Work & Rewards in the Virtual Workplace: A 'New Deal' for Organizations & Employees
by N. Fredric Crandall, Fredric Crandall, Marc J. Wallace
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Availability: This title usually ships within 24 hours. Hardcover - 288 pages (June 1998); AMACOM; ISBN: 0814403751; Dimensions (in inches): 1.01 x 9.38 x 6.31; Amazon.com Sales Rank: 45,257; Avg. Customer Review: *****; Number of Reviews: 1
From Booklist , September 1, 1998
The question for managers is: How do you manage workflow and employee efforts in what seems such an amorphous situation? This forward-thinking book presents an original three-stage model for the virtual workplace and provides case studies that illustrate how this model is working today. Readers learn:
** the skills and competencies required for success ** how work gets assigned, monitored, and measured ** the critical role of rewards and compensation in this new environment ** how to manage the 'blended workplace' that is a combination of regular, contract, and temporary employees ** how to 'go virtual' gradually, at a pace that is right for each organization Readers will get a clear picture of the work skills and competencies they will need to operate successfully as old organizational structures give way to the exciting and challenging environment of the virtual workplace.
N. FREDRIC CRANDALL, Ph.D., and MARC J. WALLACE, Ph.D. (Northbrook, IL) are nationally recognized experts on organizational change, human resources strategies, compensation, and rewards. Both have written and lectured widely, and Dr. Wallace is the author of more than 10 bestselling textbooks. They are partners in the prestigious consulting firm, Center for Workforce Effectiveness.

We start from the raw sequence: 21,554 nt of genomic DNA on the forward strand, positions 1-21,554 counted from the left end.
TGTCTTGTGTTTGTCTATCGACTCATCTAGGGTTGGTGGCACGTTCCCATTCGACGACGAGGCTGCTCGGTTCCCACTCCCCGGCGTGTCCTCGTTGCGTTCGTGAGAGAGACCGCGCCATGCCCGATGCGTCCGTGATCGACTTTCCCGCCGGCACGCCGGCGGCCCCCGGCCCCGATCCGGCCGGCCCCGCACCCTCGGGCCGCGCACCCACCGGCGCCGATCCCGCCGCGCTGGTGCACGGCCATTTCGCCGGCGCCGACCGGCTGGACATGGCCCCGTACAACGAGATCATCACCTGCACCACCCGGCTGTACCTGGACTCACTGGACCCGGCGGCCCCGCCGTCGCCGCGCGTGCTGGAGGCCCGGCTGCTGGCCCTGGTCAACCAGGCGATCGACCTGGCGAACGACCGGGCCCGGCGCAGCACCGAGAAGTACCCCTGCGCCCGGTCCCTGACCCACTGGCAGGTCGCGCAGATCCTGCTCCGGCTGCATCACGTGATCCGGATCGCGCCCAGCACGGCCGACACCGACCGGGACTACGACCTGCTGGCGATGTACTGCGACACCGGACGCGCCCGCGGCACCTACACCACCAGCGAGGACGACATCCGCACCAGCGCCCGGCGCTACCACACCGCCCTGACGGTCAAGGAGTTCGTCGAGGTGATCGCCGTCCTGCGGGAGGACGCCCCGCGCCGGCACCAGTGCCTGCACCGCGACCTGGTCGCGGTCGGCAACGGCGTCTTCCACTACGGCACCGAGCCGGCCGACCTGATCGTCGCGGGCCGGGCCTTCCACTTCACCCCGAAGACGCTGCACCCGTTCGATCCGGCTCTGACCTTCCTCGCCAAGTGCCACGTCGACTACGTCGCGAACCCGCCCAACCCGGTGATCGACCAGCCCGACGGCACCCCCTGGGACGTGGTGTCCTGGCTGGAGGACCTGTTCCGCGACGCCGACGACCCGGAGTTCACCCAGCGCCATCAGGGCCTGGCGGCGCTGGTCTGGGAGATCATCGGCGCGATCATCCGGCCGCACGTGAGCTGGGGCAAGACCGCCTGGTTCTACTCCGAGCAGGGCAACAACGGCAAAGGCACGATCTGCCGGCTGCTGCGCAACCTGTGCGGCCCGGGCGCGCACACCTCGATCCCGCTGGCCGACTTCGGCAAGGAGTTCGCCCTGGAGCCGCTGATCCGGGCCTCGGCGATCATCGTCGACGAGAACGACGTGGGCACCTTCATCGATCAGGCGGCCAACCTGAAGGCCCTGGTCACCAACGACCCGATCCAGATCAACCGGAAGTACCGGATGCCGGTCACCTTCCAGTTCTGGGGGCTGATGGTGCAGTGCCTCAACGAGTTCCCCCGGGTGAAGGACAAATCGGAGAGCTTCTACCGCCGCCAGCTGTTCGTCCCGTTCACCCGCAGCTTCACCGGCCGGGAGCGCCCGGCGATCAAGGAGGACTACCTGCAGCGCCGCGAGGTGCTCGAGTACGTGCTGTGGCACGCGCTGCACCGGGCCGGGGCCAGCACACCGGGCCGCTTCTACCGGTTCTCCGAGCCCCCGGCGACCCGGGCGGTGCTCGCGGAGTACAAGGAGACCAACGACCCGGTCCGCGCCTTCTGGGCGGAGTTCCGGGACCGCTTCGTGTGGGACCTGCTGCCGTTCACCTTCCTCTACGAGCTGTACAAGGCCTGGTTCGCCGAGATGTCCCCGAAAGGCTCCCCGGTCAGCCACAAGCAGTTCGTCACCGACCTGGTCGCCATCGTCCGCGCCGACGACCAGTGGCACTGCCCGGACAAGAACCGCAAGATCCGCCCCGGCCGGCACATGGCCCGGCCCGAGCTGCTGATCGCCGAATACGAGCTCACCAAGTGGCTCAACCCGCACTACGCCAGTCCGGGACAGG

email@example.com, Yvette Borcia, Editor, Stern's SourceFinder and Stern's Management Review online from Culver City, CA, USA , August 13, 1998
On a macro level, the authors aim to show how a new social contract (New Deal) is developing between individuals and organizations, replacing the traditional employer-employee relationship. Through this virtual revolution, the conflict, as many see and experience it today, between people and technology will be overcome. And free market dynamics make it inevitable that virtual organizations will and must continue emerging.
Moving from the macro to the micro, the authors explore some of the pivotal changes taking place today; changes in the nature of the workplace, the design of work, the use of competencies, the characteristics of reward systems, learning, career opportunities, and staffing. Numerous tables and diagrams, as well as illustrations from company experiences, highlight key points and make the distinctions between traditional and virtual workplaces vivid. There is a lot to be gained from each chapter. Guidelines are presented to help practitioners address their needs for taking action. The authors are also helpful in laying bare serious problems that companies have faced in applying such concepts as skill- or competency-based pay and broad bands which I, as a consultant in organization and compensation, welcome seeing in print. Additionally, the authors present a model to demonstrate the economic value of the virtual workplace. This is an excellent book, impressive in scope and rich in substance.